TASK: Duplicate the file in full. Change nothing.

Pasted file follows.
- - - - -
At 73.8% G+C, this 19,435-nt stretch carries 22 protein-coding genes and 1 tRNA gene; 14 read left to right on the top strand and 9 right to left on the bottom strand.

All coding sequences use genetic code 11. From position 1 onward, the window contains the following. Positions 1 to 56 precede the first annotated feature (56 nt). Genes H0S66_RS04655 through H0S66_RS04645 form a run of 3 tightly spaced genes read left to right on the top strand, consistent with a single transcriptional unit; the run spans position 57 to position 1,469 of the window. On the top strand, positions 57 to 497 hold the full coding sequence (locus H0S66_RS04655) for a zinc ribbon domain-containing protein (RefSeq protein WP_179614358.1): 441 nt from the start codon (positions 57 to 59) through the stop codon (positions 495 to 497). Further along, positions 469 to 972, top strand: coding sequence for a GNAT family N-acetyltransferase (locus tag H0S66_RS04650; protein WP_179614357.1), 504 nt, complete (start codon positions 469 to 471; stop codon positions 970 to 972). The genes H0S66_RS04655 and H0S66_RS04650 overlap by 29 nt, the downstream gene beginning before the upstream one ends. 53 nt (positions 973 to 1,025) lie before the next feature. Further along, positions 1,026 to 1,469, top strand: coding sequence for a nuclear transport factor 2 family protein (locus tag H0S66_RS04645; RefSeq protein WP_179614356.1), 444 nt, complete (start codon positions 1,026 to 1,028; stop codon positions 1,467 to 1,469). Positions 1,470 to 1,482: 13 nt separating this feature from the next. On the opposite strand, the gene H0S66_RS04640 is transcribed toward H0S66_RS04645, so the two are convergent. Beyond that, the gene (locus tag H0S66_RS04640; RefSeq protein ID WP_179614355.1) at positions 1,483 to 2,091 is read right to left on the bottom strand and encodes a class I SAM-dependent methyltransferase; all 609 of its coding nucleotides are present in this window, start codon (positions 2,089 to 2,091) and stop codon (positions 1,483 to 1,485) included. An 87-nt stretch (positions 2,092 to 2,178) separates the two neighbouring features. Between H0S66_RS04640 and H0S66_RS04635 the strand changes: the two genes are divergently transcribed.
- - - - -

At 73.8% G+C, this 19,435-nt stretch carries 22 protein-coding genes and 1 tRNA gene; 14 read left to right on the top strand and 9 right to left on the bottom strand.

All coding sequences use genetic code 11. From position 1 onward, the window contains the following. Positions 1 to 56 precede the first annotated feature (56 nt). Genes H0S66_RS04655 through H0S66_RS04645 form a run of 3 tightly spaced genes read left to right on the top strand, consistent with a single transcriptional unit; the run spans position 57 to position 1,469 of the window. On the top strand, positions 57 to 497 hold the full coding sequence (locus H0S66_RS04655) for a zinc ribbon domain-containing protein (RefSeq protein WP_179614358.1): 441 nt from the start codon (positions 57 to 59) through the stop codon (positions 495 to 497). Further along, positions 469 to 972, top strand: coding sequence for a GNAT family N-acetyltransferase (locus tag H0S66_RS04650; protein WP_179614357.1), 504 nt, complete (start codon positions 469 to 471; stop codon positions 970 to 972). The genes H0S66_RS04655 and H0S66_RS04650 overlap by 29 nt, the downstream gene beginning before the upstream one ends. 53 nt (positions 973 to 1,025) lie before the next feature. Further along, positions 1,026 to 1,469, top strand: coding sequence for a nuclear transport factor 2 family protein (locus tag H0S66_RS04645; RefSeq protein WP_179614356.1), 444 nt, complete (start codon positions 1,026 to 1,028; stop codon positions 1,467 to 1,469). Positions 1,470 to 1,482: 13 nt separating this feature from the next. On the opposite strand, the gene H0S66_RS04640 is transcribed toward H0S66_RS04645, so the two are convergent. Beyond that, the gene (locus tag H0S66_RS04640; RefSeq protein ID WP_179614355.1) at positions 1,483 to 2,091 is read right to left on the bottom strand and encodes a class I SAM-dependent methyltransferase; all 609 of its coding nucleotides are present in this window, start codon (positions 2,089 to 2,091) and stop codon (positions 1,483 to 1,485) included. An 87-nt stretch (positions 2,092 to 2,178) separates the two neighbouring features. Between H0S66_RS04640 and H0S66_RS04635 the strand changes: the two genes are divergently transcribed.